Opinion: Freedom of the press must not be abused by the media

Humanity has suffered too many tragedies in recent weeks. Mass slaughter by Boko Haram butchers 2,000. Ten-year-old girl with suicide vest kills 19 in Nigeria. Bombing in Iraq kills 38. Massacre at Charlie Hebdo magazine and kosher supermarket kill 17 in Paris tragedies.
Much has been written and heard about Charlie Hebdo and freedom of the press; the world has come together in support. Millions marched in Paris in a great conflagration of solidarity with Charlie Hebdo including European and other world leaders. All this even though many don’t agree with the satirical theme of the disdainful cartoons or the sneering view of religion. But this is free speech and free speech means anything goes even if it’s inflammatory and offensive and may not be the best method of getting one’s point across.
And while millions marched in Paris no one that I have heard about marched in remembrance of the 2,000 black Africans slaughtered in Nigeria. Or of the pathetic image of a 10-year-old girl strapped with a suicide vest, strapped undoubtedly by some mad men in an insane diabolical vengeance for what? I can’t shake that tragic image. It haunts me to no end every time I see my grandchildren.
Frankly I’m glad President Obama didn’t go and march with people supporting the right to say any old thing they want with no regard. While the U.S. is fully aware of the necessity of freedom of the press for a democracy to function, we also remember what our mothers taught us, those finer points of love for fellow travelers of the world, politeness, and tactfulness. Charlie Hebdo doesn’t seem to be aware of this, but rather attempts to bludgeon their targets with cartoons and words to vilify and mock, offending all including the more moderate members of religions looking for peaceful solutions.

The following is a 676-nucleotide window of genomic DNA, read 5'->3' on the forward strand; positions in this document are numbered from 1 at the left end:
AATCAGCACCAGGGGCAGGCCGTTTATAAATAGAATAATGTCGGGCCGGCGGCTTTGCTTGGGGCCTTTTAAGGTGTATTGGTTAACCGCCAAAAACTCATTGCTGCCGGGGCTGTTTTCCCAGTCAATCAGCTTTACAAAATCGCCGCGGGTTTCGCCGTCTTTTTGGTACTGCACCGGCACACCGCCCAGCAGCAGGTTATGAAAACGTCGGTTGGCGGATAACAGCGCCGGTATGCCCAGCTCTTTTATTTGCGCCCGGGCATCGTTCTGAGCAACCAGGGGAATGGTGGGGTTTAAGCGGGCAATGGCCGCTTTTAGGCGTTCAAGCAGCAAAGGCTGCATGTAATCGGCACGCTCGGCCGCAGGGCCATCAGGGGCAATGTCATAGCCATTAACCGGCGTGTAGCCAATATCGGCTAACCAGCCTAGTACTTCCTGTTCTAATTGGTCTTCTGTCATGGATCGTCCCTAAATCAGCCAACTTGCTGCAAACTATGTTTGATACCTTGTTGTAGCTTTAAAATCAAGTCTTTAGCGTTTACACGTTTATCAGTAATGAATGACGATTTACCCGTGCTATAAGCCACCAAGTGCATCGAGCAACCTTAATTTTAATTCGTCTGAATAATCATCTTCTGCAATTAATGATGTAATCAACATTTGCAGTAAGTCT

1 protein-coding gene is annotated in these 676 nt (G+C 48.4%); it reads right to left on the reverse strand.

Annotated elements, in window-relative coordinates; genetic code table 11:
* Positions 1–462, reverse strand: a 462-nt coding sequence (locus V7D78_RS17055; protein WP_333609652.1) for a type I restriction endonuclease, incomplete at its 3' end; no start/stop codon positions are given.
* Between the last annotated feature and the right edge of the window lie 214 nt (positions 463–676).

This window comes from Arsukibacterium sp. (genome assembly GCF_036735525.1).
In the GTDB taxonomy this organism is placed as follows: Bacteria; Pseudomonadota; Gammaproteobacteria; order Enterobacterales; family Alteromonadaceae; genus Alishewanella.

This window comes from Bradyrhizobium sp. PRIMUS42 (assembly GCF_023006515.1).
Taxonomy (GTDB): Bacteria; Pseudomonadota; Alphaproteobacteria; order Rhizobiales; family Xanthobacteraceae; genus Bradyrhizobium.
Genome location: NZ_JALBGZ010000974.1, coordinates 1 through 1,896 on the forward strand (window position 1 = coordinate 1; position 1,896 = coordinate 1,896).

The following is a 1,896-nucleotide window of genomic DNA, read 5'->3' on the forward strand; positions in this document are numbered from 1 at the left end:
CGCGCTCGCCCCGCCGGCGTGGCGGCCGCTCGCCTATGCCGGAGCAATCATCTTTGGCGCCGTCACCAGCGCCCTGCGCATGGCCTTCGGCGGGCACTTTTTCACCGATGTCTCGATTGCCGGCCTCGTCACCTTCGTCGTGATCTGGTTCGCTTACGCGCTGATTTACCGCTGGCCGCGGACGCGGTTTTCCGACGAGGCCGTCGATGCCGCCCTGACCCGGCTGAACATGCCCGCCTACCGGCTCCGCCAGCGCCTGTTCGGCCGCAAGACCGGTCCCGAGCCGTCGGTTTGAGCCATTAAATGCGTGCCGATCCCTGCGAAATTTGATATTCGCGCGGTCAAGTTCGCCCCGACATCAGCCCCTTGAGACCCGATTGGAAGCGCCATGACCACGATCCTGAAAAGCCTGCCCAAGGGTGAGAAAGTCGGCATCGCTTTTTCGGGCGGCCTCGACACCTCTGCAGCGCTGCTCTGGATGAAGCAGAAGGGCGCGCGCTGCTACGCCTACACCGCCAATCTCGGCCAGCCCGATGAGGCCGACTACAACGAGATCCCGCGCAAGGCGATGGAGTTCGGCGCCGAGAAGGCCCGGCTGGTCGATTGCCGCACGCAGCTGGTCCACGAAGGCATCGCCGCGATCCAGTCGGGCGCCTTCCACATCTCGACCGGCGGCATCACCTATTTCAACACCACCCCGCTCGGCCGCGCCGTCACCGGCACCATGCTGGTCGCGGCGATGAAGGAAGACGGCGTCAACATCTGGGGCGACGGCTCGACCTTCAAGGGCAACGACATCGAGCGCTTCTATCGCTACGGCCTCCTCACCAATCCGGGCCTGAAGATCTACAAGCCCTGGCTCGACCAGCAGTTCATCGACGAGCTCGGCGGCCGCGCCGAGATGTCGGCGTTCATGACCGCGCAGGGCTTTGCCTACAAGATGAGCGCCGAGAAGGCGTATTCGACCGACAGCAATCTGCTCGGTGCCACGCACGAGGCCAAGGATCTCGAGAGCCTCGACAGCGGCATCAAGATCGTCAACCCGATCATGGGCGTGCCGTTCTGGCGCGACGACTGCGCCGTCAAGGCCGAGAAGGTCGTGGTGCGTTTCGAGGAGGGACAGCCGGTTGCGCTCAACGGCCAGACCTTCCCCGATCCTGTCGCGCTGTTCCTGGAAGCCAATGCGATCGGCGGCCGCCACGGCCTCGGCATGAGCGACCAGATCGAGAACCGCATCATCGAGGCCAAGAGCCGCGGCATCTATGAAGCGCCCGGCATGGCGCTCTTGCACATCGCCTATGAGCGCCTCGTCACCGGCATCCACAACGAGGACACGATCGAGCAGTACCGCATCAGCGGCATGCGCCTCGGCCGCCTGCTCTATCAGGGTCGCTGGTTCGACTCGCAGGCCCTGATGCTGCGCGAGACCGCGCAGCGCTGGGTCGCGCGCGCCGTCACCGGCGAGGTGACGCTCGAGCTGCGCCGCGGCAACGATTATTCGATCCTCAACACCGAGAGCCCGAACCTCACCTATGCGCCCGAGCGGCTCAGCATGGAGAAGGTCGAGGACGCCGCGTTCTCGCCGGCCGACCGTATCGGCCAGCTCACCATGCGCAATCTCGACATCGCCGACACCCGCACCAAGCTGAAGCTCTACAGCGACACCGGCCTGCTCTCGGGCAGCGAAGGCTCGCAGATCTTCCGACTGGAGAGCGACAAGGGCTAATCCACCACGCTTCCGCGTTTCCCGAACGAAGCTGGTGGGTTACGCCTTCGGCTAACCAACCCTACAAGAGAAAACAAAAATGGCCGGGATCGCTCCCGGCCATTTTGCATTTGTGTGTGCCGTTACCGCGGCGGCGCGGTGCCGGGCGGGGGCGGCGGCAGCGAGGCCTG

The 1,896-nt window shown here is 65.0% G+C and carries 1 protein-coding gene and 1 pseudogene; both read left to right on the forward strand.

From the Book of Luke, “To whom much is given, much is required.” Charlie Hebdo has been given much: freedom of the press. Much is then required to earn the right to that freedom. I’m not worried about offending the extremists because they have already agitated themselves to being out of control. It’s the rest of the Islamic world that we should be concerned about. Charlie Hebdo’s methods are not helpful.
Islam is a young religion, much younger than other major religions of the world and still finding itself, still shaking out the kinks and adjusting its beliefs. Picking and choosing from the Koran beliefs and practices most appropriate for the world today. Christianity has a 700-year head start of doing that and has been through some tough times in the process. Thankfully the majority of Muslims are already well on their way to moderation.
It is clearly time for the West to be helpful and to push Islam to solve Islam’s problems. But, Charlie Hebdo has managed to arouse mass demonstrations by Muslims against the West, against the insults. Creating more tension, more war, more dead, more maimed children. Not helpful.
Freedom of the press is not free. Our freedoms are not free nor a given. They have been won by the blood of millions upon millions in the U.S. in Europe and elsewhere. Keeping these freedoms places an important responsibility on all of us. This responsibility cannot be ignored. This means using our freedoms in a conscientious way, in a humane way. With kindness. With persuasion.
Paul A. Stone

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